Gallery Boa constrictor sabogae

Boa constrictor sabogae

Distribution areaThe Pearl Islands and the islands of Cha Mar, Taboga und Tabogilla 22 km off the coast of Panama

Estimated average length of mature females We think that the females can reach almost 6 ft in length

Particularity It is rather dubious whether there are any healthy populations left in the distribution area Taboga

Taxonomic statusBoa c. sabogae is a valid subspecies in accordance with the CITES law

proven Bloodline
already extinct


True Boa constrictor sabogae information | Boa Saboga information | Sabogae Boa constrictor | Taboga Islands | Pearl Islands | Panama Boa constrictor information | Boa c. sabogae scarcity | distribution of Boa c. sabogae | true Pearl Island Boas | size of Boa c. sabogae

Boa c. sabogae - Pearl Island Boas

Boa c. sabogae (Pearl Island boa) occurs (occurred?) on islands of only a few acres in size off the coast of Panama.

Back in 1999 a reptile zoo in Costa Rica got the permission to catch 6 specimens of this rare Boa constrictor subspecies. Despite several trips to the islands, the runner of the zoo was able to find only 5 subadult specimens.

He reported that the natives kill on sight any snake that they encounter, which results in most specimens being unable to reach sexual maturity. Due to the small size of these islands, the sabogae boas barely have a chance to avoid detection by the natives.

In addition, one of the Pearl Islands was recently devastated by a wild fire and another fell victim to a fish processing plant, which destroyed much of the natural habitat of the Pearl Island boas.

It is therefore rather dubious whether there are currently any healthy populations of this rare boa subspecies in existance.

To our knowledge, there is only this wildcaught bloodline whose origin from the distribution area is proven and can be documented.


Boa c. sabogae is the most scarce and most expensive pure Boa constrictor subspecies worldwide.

Before acquiring such an animal you should make sure that the offered boa is actually a Boa c. sabogae.

The only captive kept Boa c. sabogae worldwide whose origin from the distribution area is 100% proven (legally taken from the wild and equipped with the corresponding paperwork) are the wildcaught specimens from a zoo in Costa Rica and the offspring of these animals.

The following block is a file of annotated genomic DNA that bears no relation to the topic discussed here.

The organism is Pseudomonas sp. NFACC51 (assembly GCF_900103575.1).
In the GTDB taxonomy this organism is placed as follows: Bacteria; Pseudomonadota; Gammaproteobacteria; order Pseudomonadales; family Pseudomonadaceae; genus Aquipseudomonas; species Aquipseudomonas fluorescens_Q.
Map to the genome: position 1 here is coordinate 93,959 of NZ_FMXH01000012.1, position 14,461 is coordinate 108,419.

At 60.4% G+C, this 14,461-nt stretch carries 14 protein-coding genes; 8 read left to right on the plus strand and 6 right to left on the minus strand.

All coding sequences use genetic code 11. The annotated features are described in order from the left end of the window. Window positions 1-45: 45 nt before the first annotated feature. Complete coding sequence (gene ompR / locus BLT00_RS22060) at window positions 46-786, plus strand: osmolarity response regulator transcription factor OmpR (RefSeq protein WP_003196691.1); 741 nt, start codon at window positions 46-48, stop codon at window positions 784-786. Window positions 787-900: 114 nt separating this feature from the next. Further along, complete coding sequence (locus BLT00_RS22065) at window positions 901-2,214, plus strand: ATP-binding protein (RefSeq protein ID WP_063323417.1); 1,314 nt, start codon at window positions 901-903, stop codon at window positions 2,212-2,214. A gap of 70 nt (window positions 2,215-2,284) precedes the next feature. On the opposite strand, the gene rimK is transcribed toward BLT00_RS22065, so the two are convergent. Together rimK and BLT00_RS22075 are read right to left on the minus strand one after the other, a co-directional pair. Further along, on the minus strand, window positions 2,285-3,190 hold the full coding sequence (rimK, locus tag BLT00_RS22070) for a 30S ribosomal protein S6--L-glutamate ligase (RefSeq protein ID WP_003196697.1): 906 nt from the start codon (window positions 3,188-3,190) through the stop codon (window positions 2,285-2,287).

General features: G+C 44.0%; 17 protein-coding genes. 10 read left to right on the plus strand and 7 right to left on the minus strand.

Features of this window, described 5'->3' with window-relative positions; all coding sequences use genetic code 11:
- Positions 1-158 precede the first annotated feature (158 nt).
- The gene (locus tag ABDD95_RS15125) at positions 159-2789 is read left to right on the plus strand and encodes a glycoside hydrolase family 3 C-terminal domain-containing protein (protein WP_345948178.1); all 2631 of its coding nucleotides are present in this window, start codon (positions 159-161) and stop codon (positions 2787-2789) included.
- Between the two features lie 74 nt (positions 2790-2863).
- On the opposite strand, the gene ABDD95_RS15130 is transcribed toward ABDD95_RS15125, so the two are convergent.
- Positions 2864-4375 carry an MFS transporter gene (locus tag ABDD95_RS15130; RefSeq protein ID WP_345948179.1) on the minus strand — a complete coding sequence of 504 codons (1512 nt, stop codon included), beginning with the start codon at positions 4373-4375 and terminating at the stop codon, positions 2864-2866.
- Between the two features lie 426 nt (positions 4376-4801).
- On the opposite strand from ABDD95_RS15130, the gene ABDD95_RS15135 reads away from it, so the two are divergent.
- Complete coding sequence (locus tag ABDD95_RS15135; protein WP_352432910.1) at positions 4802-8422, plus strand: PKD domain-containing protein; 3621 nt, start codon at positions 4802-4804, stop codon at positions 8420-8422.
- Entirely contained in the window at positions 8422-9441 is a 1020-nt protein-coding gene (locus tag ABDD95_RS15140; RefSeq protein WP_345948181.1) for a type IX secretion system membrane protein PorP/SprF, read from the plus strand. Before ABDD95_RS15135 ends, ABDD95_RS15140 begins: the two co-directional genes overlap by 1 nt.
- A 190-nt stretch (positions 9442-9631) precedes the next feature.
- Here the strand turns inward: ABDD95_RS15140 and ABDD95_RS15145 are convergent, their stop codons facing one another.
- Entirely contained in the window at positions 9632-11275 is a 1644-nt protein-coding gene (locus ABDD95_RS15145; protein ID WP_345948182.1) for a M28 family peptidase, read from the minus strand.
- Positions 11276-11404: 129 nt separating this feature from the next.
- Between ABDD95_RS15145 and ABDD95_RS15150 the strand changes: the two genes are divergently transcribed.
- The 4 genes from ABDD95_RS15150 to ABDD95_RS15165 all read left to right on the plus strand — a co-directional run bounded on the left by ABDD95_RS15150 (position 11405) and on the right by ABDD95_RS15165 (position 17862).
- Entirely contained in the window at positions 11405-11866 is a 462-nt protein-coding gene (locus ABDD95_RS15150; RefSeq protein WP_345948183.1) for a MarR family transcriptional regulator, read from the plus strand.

There is another breeder of alleged Boa c. sabogae in Costa Rica, though. But so far no

evidence has been presented that these animals are Pearl Island Boas as well.

These boas have been exported in 2004 with the help of the runner of the aforementioned zoo.

We don't know if further exports have taken place in the meantime.

Therefore it is fallacious to assume, that every boa who had been exported from Costa Rica

and labelled as Boa c. sabogae is from the proven wildcaught bloodline

The photos below are a lucky strike for our website and all boa constrictor enthusiasts. The photos were taken in Punta Coco, that's in the southern part of the Isla del Rey, the largest of the Pearl Islands.

Keith Alpaugh, who leads a development project there, has made the photos. We appreciate that he put it to our disposal. 

Mr. Alpaugh reported that his workers, as well as all the other inhabitants of the island, kill a boa on the spot when they come across of one. Mr. Alpaugh has instructed his workers to refrain from doing so in the future.

In the photos you can cleary recognise the optical variation of this subspecies: there are dark, rather dull specimens and very bright, hypomelanistic ones. The same range is found in the Sabogae from the Taboga islands. There is no difference in appearence between the boas of these two distribution areas.

A notation:

The boa feeders in these parts should take a close look at the photos. The boas in the wild don't look like full stuffed Bavarian veel sausages, as most of the boas in captivity.



Photo: Keith Alpaugh


Photo: Keith Alpaugh


Photo: Keith Alpaugh


Photo: Keith Alpaugh